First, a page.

This Sunday, May 5 takes place Canada’s largest event supporting child and youth mental health and well-being – a “Walk So Kids Can Talk” – and you can do so whether in one of their many locations across Canada or even – so innovative – by “walking” virtually!
Getting kids to talk about what they dream or worry about is not easy. How many of you can relate to the experience of asking “So what happened at school today?” and getting in exchange “Nothing” or even just a head shake?
Dr. Laura Markham, a clinical psychologist, recommends asking more specific questions such as “What was the best thing about school today?,” “Do the kids at school ever talk about boyfriends and girlfriends?,” “Who did you sit with at lunch today?” or“How did the soccer game go at recess?”. Her blog post is full of other great suggestions.
One sure way of getting kids to talk is to engage them on an activity – whether walking in the park, driving somewhere, working on a project or in the garden – and just commit to listening. This could be called “How to listen so kids will talk”. When not focusing on conversation, words often spontaneously come to them, and if not interrupted or judged, so many observations, questions and descriptions start pouring out of them.
The other way I have come to love is something we discovered at the front of the popular Thea Stilton Sisters kids books series, the five super friends of the adventurous cousin of Geronimo Stilton: the five main characters had a card describing their secret likes, their qualities and weaknesses, their secret powers, dreams and passions. Then a page followed inviting the owner of the book to fill in their own, which my kids did. Surprising, charming and fascinating, out came ideas I had no idea they had!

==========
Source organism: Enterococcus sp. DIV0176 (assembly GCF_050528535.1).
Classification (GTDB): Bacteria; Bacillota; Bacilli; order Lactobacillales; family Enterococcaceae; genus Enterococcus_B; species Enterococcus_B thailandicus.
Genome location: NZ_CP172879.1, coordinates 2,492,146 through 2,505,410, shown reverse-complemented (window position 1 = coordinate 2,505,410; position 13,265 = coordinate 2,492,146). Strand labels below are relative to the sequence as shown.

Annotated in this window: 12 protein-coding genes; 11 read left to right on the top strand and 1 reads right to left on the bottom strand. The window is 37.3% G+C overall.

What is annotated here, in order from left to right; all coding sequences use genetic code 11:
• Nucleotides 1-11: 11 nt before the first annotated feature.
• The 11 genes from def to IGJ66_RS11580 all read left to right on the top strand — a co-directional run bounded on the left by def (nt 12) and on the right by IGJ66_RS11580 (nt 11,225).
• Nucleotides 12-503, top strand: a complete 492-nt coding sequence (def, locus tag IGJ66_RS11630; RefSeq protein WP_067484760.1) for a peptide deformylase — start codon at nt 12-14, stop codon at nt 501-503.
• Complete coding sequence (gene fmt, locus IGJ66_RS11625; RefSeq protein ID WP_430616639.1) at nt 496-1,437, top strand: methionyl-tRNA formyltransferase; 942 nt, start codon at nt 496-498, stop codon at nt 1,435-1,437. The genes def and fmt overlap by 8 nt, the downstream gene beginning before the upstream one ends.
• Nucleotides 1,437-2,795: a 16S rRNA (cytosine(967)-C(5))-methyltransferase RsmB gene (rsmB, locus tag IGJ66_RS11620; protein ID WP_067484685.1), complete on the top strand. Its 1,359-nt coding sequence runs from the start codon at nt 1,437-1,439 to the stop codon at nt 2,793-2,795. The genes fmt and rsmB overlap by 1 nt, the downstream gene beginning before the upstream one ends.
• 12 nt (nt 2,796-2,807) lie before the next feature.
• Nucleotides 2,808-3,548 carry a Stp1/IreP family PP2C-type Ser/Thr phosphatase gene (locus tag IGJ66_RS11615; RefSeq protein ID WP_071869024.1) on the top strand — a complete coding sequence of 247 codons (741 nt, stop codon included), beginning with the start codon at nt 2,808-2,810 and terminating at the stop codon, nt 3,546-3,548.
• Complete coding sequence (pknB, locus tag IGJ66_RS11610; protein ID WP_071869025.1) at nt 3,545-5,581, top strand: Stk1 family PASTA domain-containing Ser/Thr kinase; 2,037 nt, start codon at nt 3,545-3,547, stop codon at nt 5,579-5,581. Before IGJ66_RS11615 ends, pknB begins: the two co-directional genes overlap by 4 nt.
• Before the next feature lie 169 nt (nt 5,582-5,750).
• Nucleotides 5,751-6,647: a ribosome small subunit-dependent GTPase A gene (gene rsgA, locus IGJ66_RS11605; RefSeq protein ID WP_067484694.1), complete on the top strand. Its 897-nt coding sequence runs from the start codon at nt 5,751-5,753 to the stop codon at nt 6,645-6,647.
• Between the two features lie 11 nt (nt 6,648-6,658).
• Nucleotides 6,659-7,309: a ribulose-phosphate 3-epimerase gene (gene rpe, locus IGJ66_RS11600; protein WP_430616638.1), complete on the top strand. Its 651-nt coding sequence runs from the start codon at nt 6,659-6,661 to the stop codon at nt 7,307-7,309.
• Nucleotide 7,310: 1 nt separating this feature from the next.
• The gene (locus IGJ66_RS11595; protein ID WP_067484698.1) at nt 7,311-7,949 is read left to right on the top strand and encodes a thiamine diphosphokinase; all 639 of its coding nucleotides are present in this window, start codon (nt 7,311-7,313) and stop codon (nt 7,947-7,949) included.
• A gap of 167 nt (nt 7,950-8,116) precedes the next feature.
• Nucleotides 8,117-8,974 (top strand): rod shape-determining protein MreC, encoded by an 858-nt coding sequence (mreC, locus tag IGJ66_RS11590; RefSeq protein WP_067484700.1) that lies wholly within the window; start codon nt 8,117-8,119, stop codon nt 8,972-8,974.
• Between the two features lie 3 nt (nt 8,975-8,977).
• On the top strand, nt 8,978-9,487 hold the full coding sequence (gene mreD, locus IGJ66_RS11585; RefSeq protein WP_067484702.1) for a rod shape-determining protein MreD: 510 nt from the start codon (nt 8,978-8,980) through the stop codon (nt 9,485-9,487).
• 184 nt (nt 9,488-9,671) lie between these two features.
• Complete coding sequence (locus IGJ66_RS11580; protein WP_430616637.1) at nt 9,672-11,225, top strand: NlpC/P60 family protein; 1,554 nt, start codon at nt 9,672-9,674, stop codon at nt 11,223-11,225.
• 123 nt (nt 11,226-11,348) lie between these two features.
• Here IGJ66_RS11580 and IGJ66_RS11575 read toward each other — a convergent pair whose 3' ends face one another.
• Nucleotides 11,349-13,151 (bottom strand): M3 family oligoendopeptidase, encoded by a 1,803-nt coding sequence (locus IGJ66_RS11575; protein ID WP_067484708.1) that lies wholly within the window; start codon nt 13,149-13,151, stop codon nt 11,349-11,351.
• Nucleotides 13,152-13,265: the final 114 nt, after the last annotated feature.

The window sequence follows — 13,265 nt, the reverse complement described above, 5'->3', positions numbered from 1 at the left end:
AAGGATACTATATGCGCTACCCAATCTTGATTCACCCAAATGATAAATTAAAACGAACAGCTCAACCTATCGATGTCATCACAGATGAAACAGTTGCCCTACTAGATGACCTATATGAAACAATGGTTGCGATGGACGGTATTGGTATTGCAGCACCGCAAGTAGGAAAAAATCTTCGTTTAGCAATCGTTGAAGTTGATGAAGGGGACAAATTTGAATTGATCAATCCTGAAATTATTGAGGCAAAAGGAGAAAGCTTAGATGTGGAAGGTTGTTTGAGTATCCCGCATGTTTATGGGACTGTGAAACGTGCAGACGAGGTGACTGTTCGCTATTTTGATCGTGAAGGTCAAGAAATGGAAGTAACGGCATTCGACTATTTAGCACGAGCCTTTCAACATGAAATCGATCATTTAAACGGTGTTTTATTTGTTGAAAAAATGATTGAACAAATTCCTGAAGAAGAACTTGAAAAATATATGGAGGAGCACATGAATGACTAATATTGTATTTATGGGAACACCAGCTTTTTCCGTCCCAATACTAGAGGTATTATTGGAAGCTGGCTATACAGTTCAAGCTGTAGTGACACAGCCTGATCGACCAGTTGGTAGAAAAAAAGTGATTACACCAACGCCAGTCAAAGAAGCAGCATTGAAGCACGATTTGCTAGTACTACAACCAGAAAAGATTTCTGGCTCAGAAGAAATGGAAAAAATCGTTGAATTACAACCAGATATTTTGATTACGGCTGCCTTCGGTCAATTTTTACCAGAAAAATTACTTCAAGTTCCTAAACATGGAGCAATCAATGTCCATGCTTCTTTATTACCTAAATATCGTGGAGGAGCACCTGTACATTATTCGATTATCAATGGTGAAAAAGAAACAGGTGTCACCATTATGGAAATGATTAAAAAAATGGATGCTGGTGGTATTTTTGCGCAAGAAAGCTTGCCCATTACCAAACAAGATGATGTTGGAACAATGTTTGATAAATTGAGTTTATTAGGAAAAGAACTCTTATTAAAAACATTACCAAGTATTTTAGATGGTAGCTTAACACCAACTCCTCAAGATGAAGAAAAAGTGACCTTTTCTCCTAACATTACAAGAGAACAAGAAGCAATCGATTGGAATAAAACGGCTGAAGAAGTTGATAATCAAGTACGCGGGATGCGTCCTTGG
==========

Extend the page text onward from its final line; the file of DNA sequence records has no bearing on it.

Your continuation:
Whatever the method, kids need to have a chance to share their thinking and feelings – connect especially to a grown up who can help them celebrate their originality or get the necessary perspective.
Sometimes, even someone who they have never met and will never meet, but available to listen just when they need to speak, can save their dreams and lives. So this Sunday – be it in person or virtually, consider walking so kids can keep talking.